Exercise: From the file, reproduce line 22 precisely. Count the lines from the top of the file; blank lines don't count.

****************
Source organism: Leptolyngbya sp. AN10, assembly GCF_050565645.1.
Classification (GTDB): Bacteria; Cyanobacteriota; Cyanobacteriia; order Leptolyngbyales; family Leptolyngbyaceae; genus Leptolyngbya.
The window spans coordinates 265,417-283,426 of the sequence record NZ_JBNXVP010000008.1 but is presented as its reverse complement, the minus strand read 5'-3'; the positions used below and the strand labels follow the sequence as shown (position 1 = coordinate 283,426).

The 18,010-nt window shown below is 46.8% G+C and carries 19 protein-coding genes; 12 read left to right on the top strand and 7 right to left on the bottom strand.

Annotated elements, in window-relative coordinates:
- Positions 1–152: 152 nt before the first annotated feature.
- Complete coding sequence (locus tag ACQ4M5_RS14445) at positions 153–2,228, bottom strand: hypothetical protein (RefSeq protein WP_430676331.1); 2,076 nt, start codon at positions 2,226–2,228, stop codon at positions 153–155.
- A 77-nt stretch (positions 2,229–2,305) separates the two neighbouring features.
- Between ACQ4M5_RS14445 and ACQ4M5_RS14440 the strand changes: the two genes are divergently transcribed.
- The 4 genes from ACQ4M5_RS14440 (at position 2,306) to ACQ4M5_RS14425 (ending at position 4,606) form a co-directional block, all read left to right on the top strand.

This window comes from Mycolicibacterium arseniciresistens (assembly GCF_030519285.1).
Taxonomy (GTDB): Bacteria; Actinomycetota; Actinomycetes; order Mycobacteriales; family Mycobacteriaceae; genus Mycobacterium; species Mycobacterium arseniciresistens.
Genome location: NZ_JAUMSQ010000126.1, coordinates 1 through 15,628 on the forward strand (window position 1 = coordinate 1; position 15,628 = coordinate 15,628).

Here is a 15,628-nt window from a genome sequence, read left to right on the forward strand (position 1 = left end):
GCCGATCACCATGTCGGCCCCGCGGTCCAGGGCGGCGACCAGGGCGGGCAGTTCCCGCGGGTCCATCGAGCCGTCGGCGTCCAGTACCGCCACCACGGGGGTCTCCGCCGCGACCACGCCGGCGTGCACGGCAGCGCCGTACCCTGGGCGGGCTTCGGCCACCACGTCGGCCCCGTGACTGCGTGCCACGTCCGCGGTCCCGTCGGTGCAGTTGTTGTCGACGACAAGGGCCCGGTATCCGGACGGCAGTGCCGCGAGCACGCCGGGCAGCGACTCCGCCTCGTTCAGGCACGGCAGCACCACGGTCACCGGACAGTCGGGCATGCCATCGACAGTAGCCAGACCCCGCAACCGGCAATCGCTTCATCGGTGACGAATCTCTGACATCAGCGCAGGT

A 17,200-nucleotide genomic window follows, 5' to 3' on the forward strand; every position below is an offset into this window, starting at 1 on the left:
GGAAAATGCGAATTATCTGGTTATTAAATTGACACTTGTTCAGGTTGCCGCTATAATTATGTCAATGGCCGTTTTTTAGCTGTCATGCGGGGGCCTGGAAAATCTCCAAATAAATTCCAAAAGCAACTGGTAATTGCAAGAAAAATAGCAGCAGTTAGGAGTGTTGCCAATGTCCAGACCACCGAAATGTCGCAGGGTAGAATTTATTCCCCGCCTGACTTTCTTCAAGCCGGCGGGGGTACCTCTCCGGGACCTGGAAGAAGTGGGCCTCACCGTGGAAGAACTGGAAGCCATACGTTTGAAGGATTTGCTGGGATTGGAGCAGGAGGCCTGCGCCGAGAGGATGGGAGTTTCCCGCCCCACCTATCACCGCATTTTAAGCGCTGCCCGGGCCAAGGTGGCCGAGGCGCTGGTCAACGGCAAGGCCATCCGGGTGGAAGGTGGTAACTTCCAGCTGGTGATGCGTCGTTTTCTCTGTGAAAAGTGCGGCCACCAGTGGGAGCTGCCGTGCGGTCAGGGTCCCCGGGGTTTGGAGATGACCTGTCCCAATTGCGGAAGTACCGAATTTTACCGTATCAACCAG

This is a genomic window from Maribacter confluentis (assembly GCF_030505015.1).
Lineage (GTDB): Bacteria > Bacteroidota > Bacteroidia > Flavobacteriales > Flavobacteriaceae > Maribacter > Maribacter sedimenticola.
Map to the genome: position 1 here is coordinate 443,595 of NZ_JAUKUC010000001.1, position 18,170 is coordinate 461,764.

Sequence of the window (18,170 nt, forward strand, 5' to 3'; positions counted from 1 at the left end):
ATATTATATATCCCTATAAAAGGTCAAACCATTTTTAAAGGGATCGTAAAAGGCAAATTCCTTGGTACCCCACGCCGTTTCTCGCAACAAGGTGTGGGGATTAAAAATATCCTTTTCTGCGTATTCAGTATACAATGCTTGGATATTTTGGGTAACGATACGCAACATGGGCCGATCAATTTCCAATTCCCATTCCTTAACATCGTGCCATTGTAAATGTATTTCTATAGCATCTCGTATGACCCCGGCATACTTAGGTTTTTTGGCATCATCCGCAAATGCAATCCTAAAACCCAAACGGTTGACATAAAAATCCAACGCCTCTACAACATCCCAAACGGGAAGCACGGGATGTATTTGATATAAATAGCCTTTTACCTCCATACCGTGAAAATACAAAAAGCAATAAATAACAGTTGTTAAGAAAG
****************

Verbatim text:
ATATTATATATCCCTATAAAAGGTCAAACCATTTTTAAAGGGATCGTAAAAGGCAAATTCCTTGGTACCCCACGCCGTTTCTCGCAACAAGGTGTGGGGATTAAAAATATCCTTTTCTGCGTATTCAGTATACAATGCTTGGATATTTTGGGTAACGATACGCAACATGGGCCGATCAATTTCCAATTCCCATTCCTTAACATCGTGCCATTGTAAATGTATTTCTATAGCATCTCGTATGACCCCGGCATACTTAGGTTTTTTGGCATCATCCGCAAATGCAATCCTAAAACCCAAACGGTTGACATAAAAATCCAACGCCTCTACAACATCCCAAACGGGAAGCACGGGATGTATTTGATATAAATAGCCTTTTACCTCCATACCGTGAAAATACAAAAAGCAATAAATAACAGTTGTTAAGAAAG